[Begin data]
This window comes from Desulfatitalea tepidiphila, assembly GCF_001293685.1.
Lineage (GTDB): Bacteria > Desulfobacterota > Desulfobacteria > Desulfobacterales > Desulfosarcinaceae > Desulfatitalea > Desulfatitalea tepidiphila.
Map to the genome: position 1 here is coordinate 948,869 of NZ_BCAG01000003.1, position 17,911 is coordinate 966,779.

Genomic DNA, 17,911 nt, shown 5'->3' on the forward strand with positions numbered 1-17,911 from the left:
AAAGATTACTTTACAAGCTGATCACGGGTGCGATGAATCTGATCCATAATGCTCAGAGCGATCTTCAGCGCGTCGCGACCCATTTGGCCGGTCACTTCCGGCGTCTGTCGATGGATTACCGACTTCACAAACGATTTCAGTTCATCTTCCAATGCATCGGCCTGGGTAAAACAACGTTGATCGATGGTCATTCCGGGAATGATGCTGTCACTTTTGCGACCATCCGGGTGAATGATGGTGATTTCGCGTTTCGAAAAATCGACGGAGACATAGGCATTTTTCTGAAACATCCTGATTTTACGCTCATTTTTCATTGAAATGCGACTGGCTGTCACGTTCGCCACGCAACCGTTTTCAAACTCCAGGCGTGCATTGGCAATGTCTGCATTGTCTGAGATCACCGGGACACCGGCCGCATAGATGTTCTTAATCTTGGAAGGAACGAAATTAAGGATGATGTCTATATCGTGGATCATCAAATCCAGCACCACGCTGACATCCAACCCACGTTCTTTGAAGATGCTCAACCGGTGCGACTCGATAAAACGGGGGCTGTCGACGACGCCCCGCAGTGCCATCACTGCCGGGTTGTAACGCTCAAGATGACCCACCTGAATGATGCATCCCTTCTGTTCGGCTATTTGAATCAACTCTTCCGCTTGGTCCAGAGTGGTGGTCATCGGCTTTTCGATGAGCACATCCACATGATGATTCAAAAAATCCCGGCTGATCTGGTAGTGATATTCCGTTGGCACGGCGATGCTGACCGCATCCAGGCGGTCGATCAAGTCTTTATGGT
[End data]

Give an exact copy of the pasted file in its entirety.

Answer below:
This window comes from Desulfatitalea tepidiphila, assembly GCF_001293685.1.
Lineage (GTDB): Bacteria > Desulfobacterota > Desulfobacteria > Desulfobacterales > Desulfosarcinaceae > Desulfatitalea > Desulfatitalea tepidiphila.
Map to the genome: position 1 here is coordinate 948,869 of NZ_BCAG01000003.1, position 17,911 is coordinate 966,779.

Genomic DNA, 17,911 nt, shown 5'->3' on the forward strand with positions numbered 1-17,911 from the left:
AAAGATTACTTTACAAGCTGATCACGGGTGCGATGAATCTGATCCATAATGCTCAGAGCGATCTTCAGCGCGTCGCGACCCATTTGGCCGGTCACTTCCGGCGTCTGTCGATGGATTACCGACTTCACAAACGATTTCAGTTCATCTTCCAATGCATCGGCCTGGGTAAAACAACGTTGATCGATGGTCATTCCGGGAATGATGCTGTCACTTTTGCGACCATCCGGGTGAATGATGGTGATTTCGCGTTTCGAAAAATCGACGGAGACATAGGCATTTTTCTGAAACATCCTGATTTTACGCTCATTTTTCATTGAAATGCGACTGGCTGTCACGTTCGCCACGCAACCGTTTTCAAACTCCAGGCGTGCATTGGCAATGTCTGCATTGTCTGAGATCACCGGGACACCGGCCGCATAGATGTTCTTAATCTTGGAAGGAACGAAATTAAGGATGATGTCTATATCGTGGATCATCAAATCCAGCACCACGCTGACATCCAACCCACGTTCTTTGAAGATGCTCAACCGGTGCGACTCGATAAAACGGGGGCTGTCGACGACGCCCCGCAGTGCCATCACTGCCGGGTTGTAACGCTCAAGATGACCCACCTGAATGATGCATCCCTTCTGTTCGGCTATTTGAATCAACTCTTCCGCTTGGTCCAGAGTGGTGGTCATCGGCTTTTCGATGAGCACATCCACATGATGATTCAAAAAATCCCGGCTGATCTGGTAGTGATATTCCGTTGGCACGGCGATGCTGACCGCATCCAGGCGGTCGATCAAGTCTTTATGGT